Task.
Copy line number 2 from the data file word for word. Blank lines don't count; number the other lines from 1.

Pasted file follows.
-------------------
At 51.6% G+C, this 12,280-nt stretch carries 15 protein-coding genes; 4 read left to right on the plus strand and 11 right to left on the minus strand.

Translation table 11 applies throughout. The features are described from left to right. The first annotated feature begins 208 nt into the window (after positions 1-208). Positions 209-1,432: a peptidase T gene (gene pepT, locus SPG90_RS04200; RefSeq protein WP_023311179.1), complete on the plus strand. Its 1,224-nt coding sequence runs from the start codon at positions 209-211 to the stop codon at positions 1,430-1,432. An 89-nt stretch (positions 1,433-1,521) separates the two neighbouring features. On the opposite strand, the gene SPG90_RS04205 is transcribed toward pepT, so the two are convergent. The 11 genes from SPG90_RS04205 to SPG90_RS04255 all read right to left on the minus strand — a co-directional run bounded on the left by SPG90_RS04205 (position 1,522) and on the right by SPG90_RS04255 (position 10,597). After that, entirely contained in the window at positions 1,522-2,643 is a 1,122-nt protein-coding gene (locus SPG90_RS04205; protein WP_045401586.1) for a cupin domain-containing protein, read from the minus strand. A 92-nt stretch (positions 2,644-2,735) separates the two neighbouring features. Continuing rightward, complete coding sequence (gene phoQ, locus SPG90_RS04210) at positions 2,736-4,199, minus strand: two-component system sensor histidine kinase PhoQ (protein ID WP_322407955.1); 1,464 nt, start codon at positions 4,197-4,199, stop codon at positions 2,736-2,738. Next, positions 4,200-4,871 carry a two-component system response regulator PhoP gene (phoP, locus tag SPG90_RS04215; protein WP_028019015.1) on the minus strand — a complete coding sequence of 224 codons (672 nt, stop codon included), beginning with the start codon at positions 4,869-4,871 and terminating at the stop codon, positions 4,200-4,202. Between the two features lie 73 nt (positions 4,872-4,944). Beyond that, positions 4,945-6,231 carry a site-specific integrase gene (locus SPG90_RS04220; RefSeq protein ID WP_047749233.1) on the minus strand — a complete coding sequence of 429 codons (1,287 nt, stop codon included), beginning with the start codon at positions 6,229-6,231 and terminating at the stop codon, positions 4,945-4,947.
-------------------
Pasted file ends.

Translation table 11 applies throughout. The features are described from left to right. The first annotated feature begins 208 nt into the window (after positions 1-208). Positions 209-1,432: a peptidase T gene (gene pepT, locus SPG90_RS04200; RefSeq protein WP_023311179.1), complete on the plus strand. Its 1,224-nt coding sequence runs from the start codon at positions 209-211 to the stop codon at positions 1,430-1,432. An 89-nt stretch (positions 1,433-1,521) separates the two neighbouring features. On the opposite strand, the gene SPG90_RS04205 is transcribed toward pepT, so the two are convergent. The 11 genes from SPG90_RS04205 to SPG90_RS04255 all read right to left on the minus strand — a co-directional run bounded on the left by SPG90_RS04205 (position 1,522) and on the right by SPG90_RS04255 (position 10,597). After that, entirely contained in the window at positions 1,522-2,643 is a 1,122-nt protein-coding gene (locus SPG90_RS04205; protein WP_045401586.1) for a cupin domain-containing protein, read from the minus strand. A 92-nt stretch (positions 2,644-2,735) separates the two neighbouring features. Continuing rightward, complete coding sequence (gene phoQ, locus SPG90_RS04210) at positions 2,736-4,199, minus strand: two-component system sensor histidine kinase PhoQ (protein ID WP_322407955.1); 1,464 nt, start codon at positions 4,197-4,199, stop codon at positions 2,736-2,738. Next, positions 4,200-4,871 carry a two-component system response regulator PhoP gene (phoP, locus tag SPG90_RS04215; protein WP_028019015.1) on the minus strand — a complete coding sequence of 224 codons (672 nt, stop codon included), beginning with the start codon at positions 4,869-4,871 and terminating at the stop codon, positions 4,200-4,202. Between the two features lie 73 nt (positions 4,872-4,944). Beyond that, positions 4,945-6,231 carry a site-specific integrase gene (locus SPG90_RS04220; RefSeq protein ID WP_047749233.1) on the minus strand — a complete coding sequence of 429 codons (1,287 nt, stop codon included), beginning with the start codon at positions 6,229-6,231 and terminating at the stop codon, positions 4,945-4,947.